CustomFort writes: The HyperDex guys have a new release (1.6), and they're boasting API compatibility with MongoDB, but with a 1-4X speedup vs Mongo (plus strong consistency). Their blog has the details, as well as some code snippets showing off the API matching.
rescrv writes: For the last decade, the
SQL vs. NoSQL argument has been a popular topic of discussion for
developers across the Internet. These discussions typically revolve
vs. BASE or
a discussion of the merits of eventual
consistency. Most NoSQL systems advertise that their systems offer
eventual consistency as a feature, as if it is somehow
desirable to give up on solving the hard problems of distributed
computing. But is giving up on ACID and settling for eventual
consistency the right approach? Now that NoSQL systems have evolved to
the point that there are systems offering strong
consistency guarantees, it's time to revisit the decision to abandon
A new NoSQL system called Warp
offers the strong ACID guarantees of traditional SQL systems with the
scalability and performance of NoSQL systems. Warp employs a new
technique called linear transactions (PDF)
to offer high performance transactions at scale. Preliminary benchmark results are
impressive and show that Warp is comparable to HyperDex, the fastest
key-value store available for comparison.
With it's unique design, high performance, and strong guarantees,
Warp leads us to ask: Who says NoSQL means no ACID?
rescrv writes: Cornell researchers just announced HyperDex Warp, the first key-value store to provide fully-distributed ACID guarantees. Warp enables applications to perform updates on multiple objects in a transactional manner. Is this the first step in a trend where NoSQL bridges the gap to RDBMSes?
denizalti writes: It's difficult to build and deploy distributed systems. Replicating components for fault-tolerance requires mastering a system like ZooKeeper (or Chubby if you're at Google). A new open source system called OpenReplica aims to make this a lot simpler for regular developers.
RemyBR writes: "One month into the Oracle v. Google judgement, judge Alsup said this to Oracle's attorney David Boies: "You're one of the best lawyers in America. I don't know how you could make that argument", in response to Boies' claim that the tiny amount of computer code Google has been found liable for infringing helped it get the Android mobile operating system to market sooner, therefore Oracle should be entitled to a slice of the profits. He then proceeded to reveal his own personal knowledge of the technology in question. Alsup said he has personally written computer code, not in the Java language involved in the lawsuit, but in other languages. And rangeCheck, he said of the nine lines of infringed Java code that Google said it mistakenly put in a version of Android, "is so simple." — "I could do it. You could do it," the judge told Boies. "It was an accident.""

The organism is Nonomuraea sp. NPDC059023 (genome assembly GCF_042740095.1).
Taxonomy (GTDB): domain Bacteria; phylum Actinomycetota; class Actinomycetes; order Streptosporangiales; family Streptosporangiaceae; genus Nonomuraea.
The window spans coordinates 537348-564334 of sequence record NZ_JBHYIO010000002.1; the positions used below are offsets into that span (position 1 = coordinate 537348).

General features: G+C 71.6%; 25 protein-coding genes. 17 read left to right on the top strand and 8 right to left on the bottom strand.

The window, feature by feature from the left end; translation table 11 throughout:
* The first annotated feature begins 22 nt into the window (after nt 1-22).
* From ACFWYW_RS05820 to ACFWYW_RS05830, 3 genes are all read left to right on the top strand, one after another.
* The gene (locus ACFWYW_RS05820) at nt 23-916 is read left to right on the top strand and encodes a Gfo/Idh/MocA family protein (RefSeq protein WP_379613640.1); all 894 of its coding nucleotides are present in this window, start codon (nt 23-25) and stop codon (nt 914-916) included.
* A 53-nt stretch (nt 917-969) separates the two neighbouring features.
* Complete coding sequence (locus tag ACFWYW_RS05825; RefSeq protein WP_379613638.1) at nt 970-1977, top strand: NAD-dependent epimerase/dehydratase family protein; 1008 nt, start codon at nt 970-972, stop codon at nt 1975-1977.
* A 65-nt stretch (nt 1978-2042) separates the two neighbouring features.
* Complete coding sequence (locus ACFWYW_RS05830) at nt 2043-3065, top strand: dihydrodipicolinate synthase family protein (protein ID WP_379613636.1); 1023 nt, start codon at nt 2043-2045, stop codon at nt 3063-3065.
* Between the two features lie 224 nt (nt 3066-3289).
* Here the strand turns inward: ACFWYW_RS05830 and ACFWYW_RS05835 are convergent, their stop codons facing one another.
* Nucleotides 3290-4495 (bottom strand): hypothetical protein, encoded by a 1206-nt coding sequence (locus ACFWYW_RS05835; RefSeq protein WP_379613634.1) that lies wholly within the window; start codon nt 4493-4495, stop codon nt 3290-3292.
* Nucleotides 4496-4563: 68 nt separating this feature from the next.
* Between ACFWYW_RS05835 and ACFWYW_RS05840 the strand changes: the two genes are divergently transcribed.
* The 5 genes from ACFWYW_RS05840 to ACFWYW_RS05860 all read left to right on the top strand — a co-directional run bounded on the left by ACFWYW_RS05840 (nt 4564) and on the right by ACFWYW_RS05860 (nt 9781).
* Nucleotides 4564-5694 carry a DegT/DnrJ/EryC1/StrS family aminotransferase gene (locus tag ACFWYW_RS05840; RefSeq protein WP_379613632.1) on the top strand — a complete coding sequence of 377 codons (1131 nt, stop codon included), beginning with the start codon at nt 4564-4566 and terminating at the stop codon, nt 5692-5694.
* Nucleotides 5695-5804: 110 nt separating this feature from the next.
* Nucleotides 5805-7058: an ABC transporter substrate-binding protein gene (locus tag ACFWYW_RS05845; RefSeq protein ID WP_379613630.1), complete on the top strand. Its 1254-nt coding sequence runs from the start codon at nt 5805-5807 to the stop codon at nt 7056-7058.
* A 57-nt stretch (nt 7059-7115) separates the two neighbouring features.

When keys are concatenated with a joining symbol, objects can only be retrieved when one posesses all of the joining keys. Hyperspace hashing allows object retrieval when only a subset of the attributes are available.
Although the coordinator is logically centralized, we've got a version in the works that uses Paxos (a consensus algorithm) to distribute the coordinator as well.
For more information check out http://openreplica.org/
rescrv writes: A recent NoSQL system from Cornell shows that web applications no longer have to trade off strong consistency to achieve high performance. Called HyperDex, the system offers strong consistency, scalability, high performance and fault tolerance. Benchmarks show that HyperDex can achieve speedups of 12-14x over Cassandra, MongoDB and Redis.
judgecorp writes: "Microsoft has filed a complaint with the European Commission complaining that Motorola Mobility is charging too much for use of its patented technology in phones and tablets. The complaint follows a similar one by Apple last week, and will need to be rewolved by Google as it takes charge of Motorola Mobility"
Actually, HyperDex is strongly consistent. A GET will *always* see the most recent PUT. There is no "eventually" in HyperDex. HyperDex's speed advantage stems from a unique, efficient design and a streamlined implementation.